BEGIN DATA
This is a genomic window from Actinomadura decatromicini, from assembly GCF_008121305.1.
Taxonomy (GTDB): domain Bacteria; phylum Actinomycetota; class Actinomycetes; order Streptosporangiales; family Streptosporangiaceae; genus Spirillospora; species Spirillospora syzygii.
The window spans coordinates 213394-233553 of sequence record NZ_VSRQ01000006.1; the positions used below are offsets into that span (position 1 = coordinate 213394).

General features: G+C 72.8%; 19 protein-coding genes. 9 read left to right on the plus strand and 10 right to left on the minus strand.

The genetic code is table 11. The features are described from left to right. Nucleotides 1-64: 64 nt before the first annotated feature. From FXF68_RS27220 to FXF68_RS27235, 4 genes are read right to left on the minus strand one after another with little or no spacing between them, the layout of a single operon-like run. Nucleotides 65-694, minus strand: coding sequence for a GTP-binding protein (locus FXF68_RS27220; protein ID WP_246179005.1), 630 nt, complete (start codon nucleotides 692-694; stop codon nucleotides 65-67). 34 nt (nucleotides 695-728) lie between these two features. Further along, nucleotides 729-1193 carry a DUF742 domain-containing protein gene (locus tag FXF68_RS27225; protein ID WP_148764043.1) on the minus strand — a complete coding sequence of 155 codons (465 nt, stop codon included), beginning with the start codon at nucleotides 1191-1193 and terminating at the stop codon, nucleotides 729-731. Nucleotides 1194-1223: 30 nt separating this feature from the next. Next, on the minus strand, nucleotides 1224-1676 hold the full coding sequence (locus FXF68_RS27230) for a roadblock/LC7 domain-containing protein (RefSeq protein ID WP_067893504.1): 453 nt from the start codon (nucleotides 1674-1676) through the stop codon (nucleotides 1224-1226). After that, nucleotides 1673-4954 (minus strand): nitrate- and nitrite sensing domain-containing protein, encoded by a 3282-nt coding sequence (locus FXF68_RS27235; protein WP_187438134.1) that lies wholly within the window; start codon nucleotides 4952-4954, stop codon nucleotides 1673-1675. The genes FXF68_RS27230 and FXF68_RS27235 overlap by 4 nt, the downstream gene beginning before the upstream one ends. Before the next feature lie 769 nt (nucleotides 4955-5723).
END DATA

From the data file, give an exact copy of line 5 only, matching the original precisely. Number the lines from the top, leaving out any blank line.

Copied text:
The genetic code is table 11. The features are described from left to right. Nucleotides 1-64: 64 nt before the first annotated feature. From FXF68_RS27220 to FXF68_RS27235, 4 genes are read right to left on the minus strand one after another with little or no spacing between them, the layout of a single operon-like run. Nucleotides 65-694, minus strand: coding sequence for a GTP-binding protein (locus FXF68_RS27220; protein ID WP_246179005.1), 630 nt, complete (start codon nucleotides 692-694; stop codon nucleotides 65-67). 34 nt (nucleotides 695-728) lie between these two features. Further along, nucleotides 729-1193 carry a DUF742 domain-containing protein gene (locus tag FXF68_RS27225; protein ID WP_148764043.1) on the minus strand — a complete coding sequence of 155 codons (465 nt, stop codon included), beginning with the start codon at nucleotides 1191-1193 and terminating at the stop codon, nucleotides 729-731. Nucleotides 1194-1223: 30 nt separating this feature from the next. Next, on the minus strand, nucleotides 1224-1676 hold the full coding sequence (locus FXF68_RS27230) for a roadblock/LC7 domain-containing protein (RefSeq protein ID WP_067893504.1): 453 nt from the start codon (nucleotides 1674-1676) through the stop codon (nucleotides 1224-1226). After that, nucleotides 1673-4954 (minus strand): nitrate- and nitrite sensing domain-containing protein, encoded by a 3282-nt coding sequence (locus FXF68_RS27235; protein WP_187438134.1) that lies wholly within the window; start codon nucleotides 4952-4954, stop codon nucleotides 1673-1675. The genes FXF68_RS27230 and FXF68_RS27235 overlap by 4 nt, the downstream gene beginning before the upstream one ends. Before the next feature lie 769 nt (nucleotides 4955-5723).